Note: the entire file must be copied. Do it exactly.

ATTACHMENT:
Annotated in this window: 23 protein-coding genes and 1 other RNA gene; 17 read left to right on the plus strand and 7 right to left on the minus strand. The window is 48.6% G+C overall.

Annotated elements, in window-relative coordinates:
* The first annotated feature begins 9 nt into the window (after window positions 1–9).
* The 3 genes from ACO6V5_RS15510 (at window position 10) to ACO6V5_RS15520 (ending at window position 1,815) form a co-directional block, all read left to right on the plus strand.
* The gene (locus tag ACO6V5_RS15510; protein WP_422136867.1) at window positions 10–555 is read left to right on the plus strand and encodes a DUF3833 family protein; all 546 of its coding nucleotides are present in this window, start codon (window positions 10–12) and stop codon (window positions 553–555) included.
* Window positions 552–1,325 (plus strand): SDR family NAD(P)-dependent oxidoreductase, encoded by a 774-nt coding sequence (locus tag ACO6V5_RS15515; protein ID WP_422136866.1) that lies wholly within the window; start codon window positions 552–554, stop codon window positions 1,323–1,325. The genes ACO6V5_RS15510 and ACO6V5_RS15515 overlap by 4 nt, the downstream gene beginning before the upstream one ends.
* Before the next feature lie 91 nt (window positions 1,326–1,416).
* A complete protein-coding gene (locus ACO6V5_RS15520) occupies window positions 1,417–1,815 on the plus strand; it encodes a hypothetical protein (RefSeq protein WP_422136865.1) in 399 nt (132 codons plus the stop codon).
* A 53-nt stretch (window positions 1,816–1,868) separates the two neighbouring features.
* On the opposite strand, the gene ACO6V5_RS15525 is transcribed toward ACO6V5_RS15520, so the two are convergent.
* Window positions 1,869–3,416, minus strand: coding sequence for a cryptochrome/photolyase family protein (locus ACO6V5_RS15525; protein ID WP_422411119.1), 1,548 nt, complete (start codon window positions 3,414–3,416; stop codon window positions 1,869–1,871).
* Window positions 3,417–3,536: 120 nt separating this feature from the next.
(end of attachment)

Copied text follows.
Annotated in this window: 23 protein-coding genes and 1 other RNA gene; 17 read left to right on the plus strand and 7 right to left on the minus strand. The window is 48.6% G+C overall.

Annotated elements, in window-relative coordinates:
* The first annotated feature begins 9 nt into the window (after window positions 1–9).
* The 3 genes from ACO6V5_RS15510 (at window position 10) to ACO6V5_RS15520 (ending at window position 1,815) form a co-directional block, all read left to right on the plus strand.
* The gene (locus tag ACO6V5_RS15510; protein WP_422136867.1) at window positions 10–555 is read left to right on the plus strand and encodes a DUF3833 family protein; all 546 of its coding nucleotides are present in this window, start codon (window positions 10–12) and stop codon (window positions 553–555) included.
* Window positions 552–1,325 (plus strand): SDR family NAD(P)-dependent oxidoreductase, encoded by a 774-nt coding sequence (locus tag ACO6V5_RS15515; protein ID WP_422136866.1) that lies wholly within the window; start codon window positions 552–554, stop codon window positions 1,323–1,325. The genes ACO6V5_RS15510 and ACO6V5_RS15515 overlap by 4 nt, the downstream gene beginning before the upstream one ends.
* Before the next feature lie 91 nt (window positions 1,326–1,416).
* A complete protein-coding gene (locus ACO6V5_RS15520) occupies window positions 1,417–1,815 on the plus strand; it encodes a hypothetical protein (RefSeq protein WP_422136865.1) in 399 nt (132 codons plus the stop codon).
* A 53-nt stretch (window positions 1,816–1,868) separates the two neighbouring features.
* On the opposite strand, the gene ACO6V5_RS15525 is transcribed toward ACO6V5_RS15520, so the two are convergent.
* Window positions 1,869–3,416, minus strand: coding sequence for a cryptochrome/photolyase family protein (locus ACO6V5_RS15525; protein ID WP_422411119.1), 1,548 nt, complete (start codon window positions 3,414–3,416; stop codon window positions 1,869–1,871).
* Window positions 3,417–3,536: 120 nt separating this feature from the next.